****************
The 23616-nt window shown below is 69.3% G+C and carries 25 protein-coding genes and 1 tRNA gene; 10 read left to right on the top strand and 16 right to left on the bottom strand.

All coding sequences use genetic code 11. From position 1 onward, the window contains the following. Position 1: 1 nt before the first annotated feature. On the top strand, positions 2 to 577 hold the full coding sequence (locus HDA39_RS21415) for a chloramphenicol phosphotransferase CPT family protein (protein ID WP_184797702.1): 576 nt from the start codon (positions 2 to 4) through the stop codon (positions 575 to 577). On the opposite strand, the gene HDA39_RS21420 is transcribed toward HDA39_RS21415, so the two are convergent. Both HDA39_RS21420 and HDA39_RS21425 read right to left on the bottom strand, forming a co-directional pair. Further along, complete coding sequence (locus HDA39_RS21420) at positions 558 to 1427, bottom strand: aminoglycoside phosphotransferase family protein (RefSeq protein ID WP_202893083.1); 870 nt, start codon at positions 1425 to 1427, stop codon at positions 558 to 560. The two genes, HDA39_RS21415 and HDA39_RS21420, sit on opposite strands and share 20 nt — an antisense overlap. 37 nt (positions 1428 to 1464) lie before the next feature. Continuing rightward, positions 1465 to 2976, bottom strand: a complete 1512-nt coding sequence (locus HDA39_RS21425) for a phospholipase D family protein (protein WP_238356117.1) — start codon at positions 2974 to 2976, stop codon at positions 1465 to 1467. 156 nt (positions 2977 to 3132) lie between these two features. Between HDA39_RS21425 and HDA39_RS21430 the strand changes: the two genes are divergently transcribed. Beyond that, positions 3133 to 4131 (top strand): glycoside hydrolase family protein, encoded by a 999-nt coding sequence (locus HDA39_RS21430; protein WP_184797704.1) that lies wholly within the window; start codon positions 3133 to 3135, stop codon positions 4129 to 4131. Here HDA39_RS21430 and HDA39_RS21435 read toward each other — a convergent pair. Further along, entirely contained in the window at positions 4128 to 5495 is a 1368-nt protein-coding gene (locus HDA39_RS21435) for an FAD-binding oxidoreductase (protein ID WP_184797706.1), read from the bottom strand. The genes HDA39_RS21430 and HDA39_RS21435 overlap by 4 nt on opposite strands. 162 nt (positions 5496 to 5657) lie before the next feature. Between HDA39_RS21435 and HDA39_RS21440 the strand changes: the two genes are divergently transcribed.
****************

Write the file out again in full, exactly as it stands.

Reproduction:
The 23616-nt window shown below is 69.3% G+C and carries 25 protein-coding genes and 1 tRNA gene; 10 read left to right on the top strand and 16 right to left on the bottom strand.

All coding sequences use genetic code 11. From position 1 onward, the window contains the following. Position 1: 1 nt before the first annotated feature. On the top strand, positions 2 to 577 hold the full coding sequence (locus HDA39_RS21415) for a chloramphenicol phosphotransferase CPT family protein (protein ID WP_184797702.1): 576 nt from the start codon (positions 2 to 4) through the stop codon (positions 575 to 577). On the opposite strand, the gene HDA39_RS21420 is transcribed toward HDA39_RS21415, so the two are convergent. Both HDA39_RS21420 and HDA39_RS21425 read right to left on the bottom strand, forming a co-directional pair. Further along, complete coding sequence (locus HDA39_RS21420) at positions 558 to 1427, bottom strand: aminoglycoside phosphotransferase family protein (RefSeq protein ID WP_202893083.1); 870 nt, start codon at positions 1425 to 1427, stop codon at positions 558 to 560. The two genes, HDA39_RS21415 and HDA39_RS21420, sit on opposite strands and share 20 nt — an antisense overlap. 37 nt (positions 1428 to 1464) lie before the next feature. Continuing rightward, positions 1465 to 2976, bottom strand: a complete 1512-nt coding sequence (locus HDA39_RS21425) for a phospholipase D family protein (protein WP_238356117.1) — start codon at positions 2974 to 2976, stop codon at positions 1465 to 1467. 156 nt (positions 2977 to 3132) lie between these two features. Between HDA39_RS21425 and HDA39_RS21430 the strand changes: the two genes are divergently transcribed. Beyond that, positions 3133 to 4131 (top strand): glycoside hydrolase family protein, encoded by a 999-nt coding sequence (locus HDA39_RS21430; protein WP_184797704.1) that lies wholly within the window; start codon positions 3133 to 3135, stop codon positions 4129 to 4131. Here HDA39_RS21430 and HDA39_RS21435 read toward each other — a convergent pair. Further along, entirely contained in the window at positions 4128 to 5495 is a 1368-nt protein-coding gene (locus HDA39_RS21435) for an FAD-binding oxidoreductase (protein ID WP_184797706.1), read from the bottom strand. The genes HDA39_RS21430 and HDA39_RS21435 overlap by 4 nt on opposite strands. 162 nt (positions 5496 to 5657) lie before the next feature. Between HDA39_RS21435 and HDA39_RS21440 the strand changes: the two genes are divergently transcribed.